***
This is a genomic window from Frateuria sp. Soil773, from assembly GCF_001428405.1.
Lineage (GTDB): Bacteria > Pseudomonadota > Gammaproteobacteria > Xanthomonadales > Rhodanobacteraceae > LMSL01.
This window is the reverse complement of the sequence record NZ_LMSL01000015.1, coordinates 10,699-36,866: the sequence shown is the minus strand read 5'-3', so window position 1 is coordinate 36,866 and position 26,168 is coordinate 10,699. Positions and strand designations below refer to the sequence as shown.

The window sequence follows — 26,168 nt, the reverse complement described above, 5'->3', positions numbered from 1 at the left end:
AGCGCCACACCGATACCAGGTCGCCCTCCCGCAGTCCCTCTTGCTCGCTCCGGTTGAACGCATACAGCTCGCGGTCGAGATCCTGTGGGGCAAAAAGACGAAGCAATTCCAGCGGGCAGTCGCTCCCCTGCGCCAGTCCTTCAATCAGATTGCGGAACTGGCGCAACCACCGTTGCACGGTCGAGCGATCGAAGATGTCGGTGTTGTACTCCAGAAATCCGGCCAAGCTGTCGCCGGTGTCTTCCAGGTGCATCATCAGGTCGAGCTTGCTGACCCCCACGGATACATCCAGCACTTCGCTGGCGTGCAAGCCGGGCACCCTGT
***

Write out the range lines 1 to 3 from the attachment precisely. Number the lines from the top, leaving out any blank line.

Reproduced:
This is a genomic window from Frateuria sp. Soil773, from assembly GCF_001428405.1.
Lineage (GTDB): Bacteria > Pseudomonadota > Gammaproteobacteria > Xanthomonadales > Rhodanobacteraceae > LMSL01.
This window is the reverse complement of the sequence record NZ_LMSL01000015.1, coordinates 10,699-36,866: the sequence shown is the minus strand read 5'-3', so window position 1 is coordinate 36,866 and position 26,168 is coordinate 10,699. Positions and strand designations below refer to the sequence as shown.